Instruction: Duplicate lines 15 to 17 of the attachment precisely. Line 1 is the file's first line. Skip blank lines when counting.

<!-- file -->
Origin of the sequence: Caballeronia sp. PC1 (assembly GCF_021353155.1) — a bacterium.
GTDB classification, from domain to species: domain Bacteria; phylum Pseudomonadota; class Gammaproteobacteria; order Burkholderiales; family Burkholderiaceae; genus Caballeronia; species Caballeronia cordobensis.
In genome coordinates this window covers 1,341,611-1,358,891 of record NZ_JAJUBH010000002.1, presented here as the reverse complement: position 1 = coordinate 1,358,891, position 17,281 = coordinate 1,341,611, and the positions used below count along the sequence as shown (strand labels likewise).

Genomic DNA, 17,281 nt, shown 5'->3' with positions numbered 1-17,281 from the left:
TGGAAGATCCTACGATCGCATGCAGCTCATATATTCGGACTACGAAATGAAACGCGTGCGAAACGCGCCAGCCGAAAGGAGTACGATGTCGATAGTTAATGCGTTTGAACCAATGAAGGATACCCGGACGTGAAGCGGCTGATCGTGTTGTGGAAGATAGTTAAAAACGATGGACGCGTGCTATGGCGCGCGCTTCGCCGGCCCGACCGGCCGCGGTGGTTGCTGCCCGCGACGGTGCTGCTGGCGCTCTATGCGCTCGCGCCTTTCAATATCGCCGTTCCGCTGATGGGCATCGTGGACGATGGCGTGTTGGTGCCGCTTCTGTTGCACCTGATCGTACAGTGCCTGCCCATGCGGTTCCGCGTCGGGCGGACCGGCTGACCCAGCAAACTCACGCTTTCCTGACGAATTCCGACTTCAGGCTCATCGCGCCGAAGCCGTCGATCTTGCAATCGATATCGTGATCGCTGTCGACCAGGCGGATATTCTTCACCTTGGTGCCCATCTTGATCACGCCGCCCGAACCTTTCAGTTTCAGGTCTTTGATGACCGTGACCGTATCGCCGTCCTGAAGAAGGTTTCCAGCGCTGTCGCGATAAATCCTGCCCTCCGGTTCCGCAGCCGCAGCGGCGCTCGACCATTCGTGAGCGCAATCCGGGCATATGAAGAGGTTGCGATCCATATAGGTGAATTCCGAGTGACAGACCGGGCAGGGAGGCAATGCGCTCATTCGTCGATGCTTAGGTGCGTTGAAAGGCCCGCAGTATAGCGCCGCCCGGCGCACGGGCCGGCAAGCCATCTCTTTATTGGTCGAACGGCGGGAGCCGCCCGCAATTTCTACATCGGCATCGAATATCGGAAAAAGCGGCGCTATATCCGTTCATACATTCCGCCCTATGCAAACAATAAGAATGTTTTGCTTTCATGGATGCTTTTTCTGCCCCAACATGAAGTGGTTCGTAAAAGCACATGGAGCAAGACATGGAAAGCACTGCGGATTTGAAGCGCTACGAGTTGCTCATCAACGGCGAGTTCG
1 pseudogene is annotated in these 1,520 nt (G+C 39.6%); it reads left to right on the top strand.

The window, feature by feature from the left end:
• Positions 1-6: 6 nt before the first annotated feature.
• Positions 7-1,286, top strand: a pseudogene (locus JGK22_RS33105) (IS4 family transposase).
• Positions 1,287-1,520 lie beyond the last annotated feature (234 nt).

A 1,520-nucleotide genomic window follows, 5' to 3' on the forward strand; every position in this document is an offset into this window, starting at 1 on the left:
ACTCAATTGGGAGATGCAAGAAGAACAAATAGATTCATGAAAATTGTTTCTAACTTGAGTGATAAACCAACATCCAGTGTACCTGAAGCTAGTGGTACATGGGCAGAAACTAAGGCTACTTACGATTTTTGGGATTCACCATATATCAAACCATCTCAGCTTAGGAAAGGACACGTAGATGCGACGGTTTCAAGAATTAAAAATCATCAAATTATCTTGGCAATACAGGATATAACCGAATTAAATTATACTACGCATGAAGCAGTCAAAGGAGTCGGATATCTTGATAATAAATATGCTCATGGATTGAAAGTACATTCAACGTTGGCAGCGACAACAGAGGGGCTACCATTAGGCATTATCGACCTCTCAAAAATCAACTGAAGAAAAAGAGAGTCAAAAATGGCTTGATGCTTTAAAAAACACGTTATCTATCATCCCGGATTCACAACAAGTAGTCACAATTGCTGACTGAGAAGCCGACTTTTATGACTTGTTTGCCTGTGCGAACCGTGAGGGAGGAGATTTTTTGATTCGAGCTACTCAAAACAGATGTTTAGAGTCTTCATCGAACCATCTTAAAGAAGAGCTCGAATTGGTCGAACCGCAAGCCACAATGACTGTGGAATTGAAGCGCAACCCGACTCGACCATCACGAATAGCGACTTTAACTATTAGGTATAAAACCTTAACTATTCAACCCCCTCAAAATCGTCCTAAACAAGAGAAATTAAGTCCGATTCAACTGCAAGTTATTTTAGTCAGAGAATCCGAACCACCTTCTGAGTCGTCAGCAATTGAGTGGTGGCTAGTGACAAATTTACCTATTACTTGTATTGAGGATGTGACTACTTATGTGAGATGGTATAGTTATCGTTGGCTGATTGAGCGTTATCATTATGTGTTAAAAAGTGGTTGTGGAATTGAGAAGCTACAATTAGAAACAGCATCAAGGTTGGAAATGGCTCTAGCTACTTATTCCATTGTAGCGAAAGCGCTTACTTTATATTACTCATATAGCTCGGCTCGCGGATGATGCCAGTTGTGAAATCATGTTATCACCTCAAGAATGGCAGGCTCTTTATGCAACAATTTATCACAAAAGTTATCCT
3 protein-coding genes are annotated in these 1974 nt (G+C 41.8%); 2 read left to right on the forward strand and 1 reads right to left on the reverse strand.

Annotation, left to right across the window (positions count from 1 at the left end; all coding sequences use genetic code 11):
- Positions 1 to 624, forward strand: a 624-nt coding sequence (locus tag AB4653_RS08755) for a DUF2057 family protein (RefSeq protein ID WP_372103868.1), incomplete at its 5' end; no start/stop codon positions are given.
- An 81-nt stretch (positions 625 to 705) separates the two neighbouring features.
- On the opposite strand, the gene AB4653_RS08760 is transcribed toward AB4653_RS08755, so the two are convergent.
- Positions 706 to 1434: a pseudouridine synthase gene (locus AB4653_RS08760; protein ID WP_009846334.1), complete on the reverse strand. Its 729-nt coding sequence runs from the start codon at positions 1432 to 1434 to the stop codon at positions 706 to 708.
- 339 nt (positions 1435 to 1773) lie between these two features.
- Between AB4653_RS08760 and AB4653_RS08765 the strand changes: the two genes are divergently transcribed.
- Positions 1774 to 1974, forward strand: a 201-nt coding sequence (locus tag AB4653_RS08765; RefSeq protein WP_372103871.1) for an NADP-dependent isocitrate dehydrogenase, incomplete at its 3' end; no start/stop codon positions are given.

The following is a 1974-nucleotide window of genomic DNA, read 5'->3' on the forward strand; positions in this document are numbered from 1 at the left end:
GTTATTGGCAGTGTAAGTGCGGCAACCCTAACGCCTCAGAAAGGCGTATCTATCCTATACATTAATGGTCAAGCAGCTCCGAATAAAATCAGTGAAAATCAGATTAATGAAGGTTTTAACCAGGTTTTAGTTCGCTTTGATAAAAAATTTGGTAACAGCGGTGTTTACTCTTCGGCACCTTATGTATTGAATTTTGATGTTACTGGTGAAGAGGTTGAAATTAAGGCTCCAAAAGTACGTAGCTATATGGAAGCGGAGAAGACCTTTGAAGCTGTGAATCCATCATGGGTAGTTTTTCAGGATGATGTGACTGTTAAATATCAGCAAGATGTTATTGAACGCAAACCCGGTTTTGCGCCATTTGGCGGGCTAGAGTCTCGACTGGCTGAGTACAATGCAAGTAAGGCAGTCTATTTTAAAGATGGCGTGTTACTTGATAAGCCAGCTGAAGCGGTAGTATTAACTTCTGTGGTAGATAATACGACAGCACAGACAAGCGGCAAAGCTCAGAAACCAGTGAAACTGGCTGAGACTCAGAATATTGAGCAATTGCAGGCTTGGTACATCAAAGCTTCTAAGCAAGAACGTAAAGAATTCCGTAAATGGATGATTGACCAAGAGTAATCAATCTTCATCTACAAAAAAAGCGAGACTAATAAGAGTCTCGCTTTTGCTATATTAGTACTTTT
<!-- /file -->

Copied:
- Positions 1 to 624, forward strand: a 624-nt coding sequence (locus tag AB4653_RS08755) for a DUF2057 family protein (RefSeq protein ID WP_372103868.1), incomplete at its 5' end; no start/stop codon positions are given.
- An 81-nt stretch (positions 625 to 705) separates the two neighbouring features.
- On the opposite strand, the gene AB4653_RS08760 is transcribed toward AB4653_RS08755, so the two are convergent.